A little searching around onomatopoeia lead me to literal language. Wikipedia describes it as “words that do not deviate from their defined meaning,” which would explain both terms.
Literal language is not always so obvious. We regularly use the words aesthetic and anesthetic without noticing the relationship between the two. Aesthetic refers to the senses and anesthetic means to shut off or deaden the senses. Pretty clear once you see it, huh?
Of course, literal language is not always a good thing. How many investment brokers or real estate brokers would want to suggest that they make their clients broker? How many consultants would want to be known as sultan(t)s of cons? Perhaps it’s good that while we don’t see the explicit meanings hidden in some words, we also don’t see the negative implications that are just as obvious in others.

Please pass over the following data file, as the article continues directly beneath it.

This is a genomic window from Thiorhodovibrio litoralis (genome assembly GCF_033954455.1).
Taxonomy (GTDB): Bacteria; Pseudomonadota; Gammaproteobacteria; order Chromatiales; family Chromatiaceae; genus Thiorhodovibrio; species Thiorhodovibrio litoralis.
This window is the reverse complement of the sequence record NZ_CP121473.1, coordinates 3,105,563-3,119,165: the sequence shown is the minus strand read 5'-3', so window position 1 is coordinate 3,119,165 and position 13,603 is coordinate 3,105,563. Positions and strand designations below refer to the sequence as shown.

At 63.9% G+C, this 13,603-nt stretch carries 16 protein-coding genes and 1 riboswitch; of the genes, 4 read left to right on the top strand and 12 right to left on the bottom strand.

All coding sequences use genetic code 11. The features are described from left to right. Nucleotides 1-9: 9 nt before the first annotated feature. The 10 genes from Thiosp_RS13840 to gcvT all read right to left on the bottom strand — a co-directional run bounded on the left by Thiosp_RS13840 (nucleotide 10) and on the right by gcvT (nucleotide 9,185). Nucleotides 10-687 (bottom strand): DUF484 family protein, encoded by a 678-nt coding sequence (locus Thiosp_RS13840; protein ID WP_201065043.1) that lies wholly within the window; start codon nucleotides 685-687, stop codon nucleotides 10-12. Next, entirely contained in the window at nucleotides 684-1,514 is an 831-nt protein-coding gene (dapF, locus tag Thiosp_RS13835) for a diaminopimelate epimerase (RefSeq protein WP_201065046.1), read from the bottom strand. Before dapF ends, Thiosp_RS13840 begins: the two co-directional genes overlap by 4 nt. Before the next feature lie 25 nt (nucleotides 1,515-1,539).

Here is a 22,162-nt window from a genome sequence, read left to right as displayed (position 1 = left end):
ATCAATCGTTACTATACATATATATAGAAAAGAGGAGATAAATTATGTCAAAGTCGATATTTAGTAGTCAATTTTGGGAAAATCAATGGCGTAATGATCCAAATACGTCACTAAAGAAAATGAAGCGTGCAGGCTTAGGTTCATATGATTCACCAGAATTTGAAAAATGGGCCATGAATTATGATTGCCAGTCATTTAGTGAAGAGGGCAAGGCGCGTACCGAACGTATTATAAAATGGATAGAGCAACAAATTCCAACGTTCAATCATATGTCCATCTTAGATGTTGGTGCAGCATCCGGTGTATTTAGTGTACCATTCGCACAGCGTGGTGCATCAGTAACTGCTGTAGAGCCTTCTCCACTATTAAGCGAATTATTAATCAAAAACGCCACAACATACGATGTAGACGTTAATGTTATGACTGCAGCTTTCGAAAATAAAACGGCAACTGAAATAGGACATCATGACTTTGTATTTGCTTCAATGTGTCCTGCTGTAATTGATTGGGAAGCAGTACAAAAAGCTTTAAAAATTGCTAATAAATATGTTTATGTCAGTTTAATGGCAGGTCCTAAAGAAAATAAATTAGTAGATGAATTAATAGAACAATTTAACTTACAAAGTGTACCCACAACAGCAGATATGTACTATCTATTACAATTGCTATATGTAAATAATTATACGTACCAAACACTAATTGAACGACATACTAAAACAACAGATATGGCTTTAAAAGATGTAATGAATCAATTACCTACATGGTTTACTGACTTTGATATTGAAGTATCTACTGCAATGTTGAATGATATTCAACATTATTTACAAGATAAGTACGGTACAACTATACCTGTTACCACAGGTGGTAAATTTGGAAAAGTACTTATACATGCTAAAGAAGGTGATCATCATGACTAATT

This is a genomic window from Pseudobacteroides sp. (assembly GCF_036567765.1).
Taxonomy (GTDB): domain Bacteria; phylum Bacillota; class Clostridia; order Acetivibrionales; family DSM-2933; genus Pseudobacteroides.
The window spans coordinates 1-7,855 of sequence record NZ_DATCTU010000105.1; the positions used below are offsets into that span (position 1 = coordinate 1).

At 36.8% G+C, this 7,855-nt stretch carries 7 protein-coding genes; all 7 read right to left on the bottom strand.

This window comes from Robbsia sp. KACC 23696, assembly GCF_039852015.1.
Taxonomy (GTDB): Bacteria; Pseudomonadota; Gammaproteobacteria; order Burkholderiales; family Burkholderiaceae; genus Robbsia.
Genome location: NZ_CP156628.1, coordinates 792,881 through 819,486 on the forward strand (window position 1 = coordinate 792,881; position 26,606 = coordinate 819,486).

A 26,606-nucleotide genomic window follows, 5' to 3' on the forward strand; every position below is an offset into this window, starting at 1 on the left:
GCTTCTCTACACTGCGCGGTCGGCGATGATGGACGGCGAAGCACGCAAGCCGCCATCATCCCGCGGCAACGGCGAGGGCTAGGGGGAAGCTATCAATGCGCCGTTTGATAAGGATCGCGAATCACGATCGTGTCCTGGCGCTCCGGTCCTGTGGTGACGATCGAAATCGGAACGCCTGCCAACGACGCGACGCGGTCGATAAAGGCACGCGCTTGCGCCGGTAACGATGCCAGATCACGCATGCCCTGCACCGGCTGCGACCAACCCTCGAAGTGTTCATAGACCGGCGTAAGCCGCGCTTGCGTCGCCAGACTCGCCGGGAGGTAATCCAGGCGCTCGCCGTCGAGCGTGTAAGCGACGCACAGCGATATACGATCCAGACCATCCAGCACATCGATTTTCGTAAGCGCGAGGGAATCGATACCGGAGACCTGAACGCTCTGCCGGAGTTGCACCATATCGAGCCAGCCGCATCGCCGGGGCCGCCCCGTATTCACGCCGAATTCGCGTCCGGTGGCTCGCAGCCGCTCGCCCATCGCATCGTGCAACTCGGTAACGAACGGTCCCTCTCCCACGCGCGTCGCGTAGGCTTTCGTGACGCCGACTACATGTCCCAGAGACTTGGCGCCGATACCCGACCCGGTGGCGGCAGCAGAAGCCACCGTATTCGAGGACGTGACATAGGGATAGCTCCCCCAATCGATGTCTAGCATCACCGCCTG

What’s more fascinating to me is that these meanings and implications are hidden in plain sight, adding richness and meaning to our conversations and helping to build our brands.
You’d have to be living under a rock not to notice that the Catholic Church has gone through some cataclysmic shifts of late. From the horror of “pedophile priests” to Pope Francis’ refreshing reframe, the seemingly immovable institution has changed plenty. But surprisingly enough, a strong reaction to where the Church’s brand has been heading is not a new occurrence.
Historically, when there has been a threat to the Church (Gnosticism and the Protestant Reformation are two of many) there has always been a vigorous response — from the Synod of Rome in 382, through the Counter Reformation (beginning with the Council of Trent in 1545), to the changes of the Second Vatican Council in 1962. In fact, the retirement of Pope Benedict XVI (the first papal resignation in 598 years) and the election of Pope Francis could easily be interpreted as a modern day “brand revise,” created to rescue an ailing brand.